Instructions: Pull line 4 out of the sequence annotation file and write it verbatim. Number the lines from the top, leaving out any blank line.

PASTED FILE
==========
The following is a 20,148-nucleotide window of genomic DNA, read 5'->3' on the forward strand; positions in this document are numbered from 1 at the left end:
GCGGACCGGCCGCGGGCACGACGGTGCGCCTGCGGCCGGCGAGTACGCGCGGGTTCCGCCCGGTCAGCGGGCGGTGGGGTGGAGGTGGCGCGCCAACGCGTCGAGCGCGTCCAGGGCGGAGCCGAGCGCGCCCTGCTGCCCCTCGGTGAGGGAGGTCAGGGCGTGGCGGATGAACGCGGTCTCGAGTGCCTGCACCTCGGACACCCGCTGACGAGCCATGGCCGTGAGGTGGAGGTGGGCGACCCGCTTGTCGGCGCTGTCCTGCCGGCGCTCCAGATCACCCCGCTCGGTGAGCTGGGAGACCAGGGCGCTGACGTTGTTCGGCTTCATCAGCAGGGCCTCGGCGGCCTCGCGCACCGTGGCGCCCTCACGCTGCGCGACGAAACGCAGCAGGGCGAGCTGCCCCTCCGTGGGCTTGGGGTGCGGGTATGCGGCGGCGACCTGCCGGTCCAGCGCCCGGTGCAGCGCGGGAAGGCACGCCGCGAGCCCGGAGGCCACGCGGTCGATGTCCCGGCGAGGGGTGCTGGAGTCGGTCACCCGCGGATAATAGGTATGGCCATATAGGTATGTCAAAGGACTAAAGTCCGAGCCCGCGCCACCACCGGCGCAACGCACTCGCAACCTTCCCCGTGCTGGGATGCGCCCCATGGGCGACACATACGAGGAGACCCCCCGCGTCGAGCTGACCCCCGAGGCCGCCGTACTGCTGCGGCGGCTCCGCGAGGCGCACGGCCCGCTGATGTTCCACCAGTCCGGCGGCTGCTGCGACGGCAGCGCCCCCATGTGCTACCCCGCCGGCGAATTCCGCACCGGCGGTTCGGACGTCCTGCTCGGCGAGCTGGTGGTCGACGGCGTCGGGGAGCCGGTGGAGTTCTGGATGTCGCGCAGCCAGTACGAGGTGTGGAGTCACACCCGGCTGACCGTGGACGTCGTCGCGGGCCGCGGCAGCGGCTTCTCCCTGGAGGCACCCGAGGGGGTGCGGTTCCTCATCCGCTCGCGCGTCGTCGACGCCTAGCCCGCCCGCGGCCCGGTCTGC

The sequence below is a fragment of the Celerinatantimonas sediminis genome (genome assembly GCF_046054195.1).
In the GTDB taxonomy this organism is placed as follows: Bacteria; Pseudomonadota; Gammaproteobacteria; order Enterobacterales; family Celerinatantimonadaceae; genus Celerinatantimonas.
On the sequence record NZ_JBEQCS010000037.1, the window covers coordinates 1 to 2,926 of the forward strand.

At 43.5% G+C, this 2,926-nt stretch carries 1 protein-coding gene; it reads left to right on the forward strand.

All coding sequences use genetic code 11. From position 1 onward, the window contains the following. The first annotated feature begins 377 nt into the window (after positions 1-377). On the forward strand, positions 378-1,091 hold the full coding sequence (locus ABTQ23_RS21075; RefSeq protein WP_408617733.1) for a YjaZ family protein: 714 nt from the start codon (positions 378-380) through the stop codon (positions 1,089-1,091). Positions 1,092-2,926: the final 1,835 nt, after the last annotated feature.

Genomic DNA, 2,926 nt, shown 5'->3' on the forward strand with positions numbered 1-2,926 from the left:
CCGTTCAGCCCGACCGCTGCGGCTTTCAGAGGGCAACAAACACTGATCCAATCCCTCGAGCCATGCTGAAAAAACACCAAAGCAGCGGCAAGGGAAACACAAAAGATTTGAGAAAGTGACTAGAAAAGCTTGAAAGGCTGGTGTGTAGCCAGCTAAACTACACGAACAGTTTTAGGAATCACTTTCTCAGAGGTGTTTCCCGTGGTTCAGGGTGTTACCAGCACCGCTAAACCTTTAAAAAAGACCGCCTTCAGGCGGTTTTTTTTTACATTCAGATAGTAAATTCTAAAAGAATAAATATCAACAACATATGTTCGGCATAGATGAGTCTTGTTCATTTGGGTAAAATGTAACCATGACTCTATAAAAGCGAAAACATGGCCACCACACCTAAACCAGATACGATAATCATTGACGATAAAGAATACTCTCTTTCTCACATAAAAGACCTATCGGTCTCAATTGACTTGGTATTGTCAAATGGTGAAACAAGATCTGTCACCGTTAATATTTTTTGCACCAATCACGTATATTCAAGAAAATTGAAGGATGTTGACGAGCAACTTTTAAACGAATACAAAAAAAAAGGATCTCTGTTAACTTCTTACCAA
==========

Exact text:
In the GTDB taxonomy this organism is placed as follows: Bacteria; Pseudomonadota; Gammaproteobacteria; order Enterobacterales; family Celerinatantimonadaceae; genus Celerinatantimonas.